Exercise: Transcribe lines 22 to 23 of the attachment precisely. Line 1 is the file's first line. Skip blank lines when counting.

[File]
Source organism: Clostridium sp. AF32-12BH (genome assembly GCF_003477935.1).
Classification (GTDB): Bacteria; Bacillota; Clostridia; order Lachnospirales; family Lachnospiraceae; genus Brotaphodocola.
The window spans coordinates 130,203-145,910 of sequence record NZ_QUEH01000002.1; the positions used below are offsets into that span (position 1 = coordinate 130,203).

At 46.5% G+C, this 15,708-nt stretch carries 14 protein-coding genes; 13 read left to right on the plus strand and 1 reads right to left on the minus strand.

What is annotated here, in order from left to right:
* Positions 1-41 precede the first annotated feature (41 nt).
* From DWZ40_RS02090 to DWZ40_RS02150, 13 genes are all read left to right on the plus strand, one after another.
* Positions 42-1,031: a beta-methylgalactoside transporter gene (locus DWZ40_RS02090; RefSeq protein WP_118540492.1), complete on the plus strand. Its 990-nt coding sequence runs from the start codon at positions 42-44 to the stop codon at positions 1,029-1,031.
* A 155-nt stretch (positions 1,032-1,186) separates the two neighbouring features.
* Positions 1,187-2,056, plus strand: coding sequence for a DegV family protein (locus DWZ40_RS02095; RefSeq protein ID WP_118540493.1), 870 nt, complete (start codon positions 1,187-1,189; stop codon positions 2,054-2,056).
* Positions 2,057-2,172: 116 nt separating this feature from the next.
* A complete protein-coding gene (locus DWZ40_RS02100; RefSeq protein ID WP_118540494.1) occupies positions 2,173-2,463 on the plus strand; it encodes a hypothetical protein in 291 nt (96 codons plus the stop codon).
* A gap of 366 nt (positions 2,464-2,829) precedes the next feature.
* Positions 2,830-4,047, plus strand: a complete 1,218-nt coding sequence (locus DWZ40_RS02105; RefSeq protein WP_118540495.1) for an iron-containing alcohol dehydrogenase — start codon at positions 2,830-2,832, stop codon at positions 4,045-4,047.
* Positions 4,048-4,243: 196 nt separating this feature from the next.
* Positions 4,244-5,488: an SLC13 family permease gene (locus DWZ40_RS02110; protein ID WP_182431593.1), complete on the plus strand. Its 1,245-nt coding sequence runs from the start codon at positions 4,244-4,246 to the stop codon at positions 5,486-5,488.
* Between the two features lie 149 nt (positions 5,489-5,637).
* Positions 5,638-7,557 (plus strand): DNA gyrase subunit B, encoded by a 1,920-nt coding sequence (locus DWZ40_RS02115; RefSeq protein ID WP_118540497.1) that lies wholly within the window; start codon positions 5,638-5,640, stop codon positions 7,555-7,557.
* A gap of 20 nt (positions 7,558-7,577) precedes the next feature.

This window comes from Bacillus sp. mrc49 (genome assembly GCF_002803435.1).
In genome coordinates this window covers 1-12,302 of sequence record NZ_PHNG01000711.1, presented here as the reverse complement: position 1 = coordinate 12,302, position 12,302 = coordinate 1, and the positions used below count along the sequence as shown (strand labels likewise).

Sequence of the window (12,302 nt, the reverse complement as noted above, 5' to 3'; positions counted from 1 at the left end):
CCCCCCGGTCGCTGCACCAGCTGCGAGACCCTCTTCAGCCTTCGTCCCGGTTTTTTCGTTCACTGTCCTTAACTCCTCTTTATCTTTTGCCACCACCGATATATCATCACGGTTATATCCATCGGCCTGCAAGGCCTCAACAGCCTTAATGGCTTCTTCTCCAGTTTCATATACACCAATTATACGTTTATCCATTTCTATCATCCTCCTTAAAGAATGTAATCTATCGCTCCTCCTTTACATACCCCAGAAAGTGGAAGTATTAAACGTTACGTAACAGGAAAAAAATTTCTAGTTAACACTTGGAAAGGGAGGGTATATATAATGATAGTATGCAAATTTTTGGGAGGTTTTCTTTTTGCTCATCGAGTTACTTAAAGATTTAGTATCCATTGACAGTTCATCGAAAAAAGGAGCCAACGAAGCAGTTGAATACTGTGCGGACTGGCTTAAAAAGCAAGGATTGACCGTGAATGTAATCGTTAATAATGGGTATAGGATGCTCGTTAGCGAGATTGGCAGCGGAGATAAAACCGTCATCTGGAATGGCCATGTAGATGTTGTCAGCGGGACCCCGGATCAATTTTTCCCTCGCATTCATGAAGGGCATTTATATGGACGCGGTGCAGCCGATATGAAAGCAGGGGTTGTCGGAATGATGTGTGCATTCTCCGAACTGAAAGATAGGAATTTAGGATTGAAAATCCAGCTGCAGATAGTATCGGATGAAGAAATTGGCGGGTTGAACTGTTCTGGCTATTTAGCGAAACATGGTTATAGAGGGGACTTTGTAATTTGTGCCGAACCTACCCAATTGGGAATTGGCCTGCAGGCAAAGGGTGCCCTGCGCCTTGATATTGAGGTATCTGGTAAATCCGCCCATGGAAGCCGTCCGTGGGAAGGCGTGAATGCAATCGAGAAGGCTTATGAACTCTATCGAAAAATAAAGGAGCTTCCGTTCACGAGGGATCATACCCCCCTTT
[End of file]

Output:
Sequence of the window (12,302 nt, the reverse complement as noted above, 5' to 3'; positions counted from 1 at the left end):
CCCCCCGGTCGCTGCACCAGCTGCGAGACCCTCTTCAGCCTTCGTCCCGGTTTTTTCGTTCACTGTCCTTAACTCCTCTTTATCTTTTGCCACCACCGATATATCATCACGGTTATATCCATCGGCCTGCAAGGCCTCAACAGCCTTAATGGCTTCTTCTCCAGTTTCATATACACCAATTATACGTTTATCCATTTCTATCATCCTCCTTAAAGAATGTAATCTATCGCTCCTCCTTTACATACCCCAGAAAGTGGAAGTATTAAACGTTACGTAACAGGAAAAAAATTTCTAGTTAACACTTGGAAAGGGAGGGTATATATAATGATAGTATGCAAATTTTTGGGAGGTTTTCTTTTTGCTCATCGAGTTACTTAAAGATTTAGTATCCATTGACAGTTCATCGAAAAAAGGAGCCAACGAAGCAGTTGAATACTGTGCGGACTGGCTTAAAAAGCAAGGATTGACCGTGAATGTAATCGTTAATAATGGGTATAGGATGCTCGTTAGCGAGATTGGCAGCGGAGATAAAACCGTCATCTGGAATGGCCATGTAGATGTTGTCAGCGGGACCCCGGATCAATTTTTCCCTCGCATTCATGAAGGGCATTTATATGGACGCGGTGCAGCCGATATGAAAGCAGGGGTTGTCGGAATGATGTGTGCATTCTCCGAACTGAAAGATAGGAATTTAGGATTGAAAATCCAGCTGCAGATAGTATCGGATGAAGAAATTGGCGGGTTGAACTGTTCTGGCTATTTAGCGAAACATGGTTATAGAGGGGACTTTGTAATTTGTGCCGAACCTACCCAATTGGGAATTGGCCTGCAGGCAAAGGGTGCCCTGCGCCTTGATATTGAGGTATCTGGTAAATCCGCCCATGGAAGCCGTCCGTGGGAAGGCGTGAATGCAATCGAGAAGGCTTATGAACTCTATCGAAAAATAAAGGAGCTTCCGTTCACGAGGGATCATACCCCCCTTT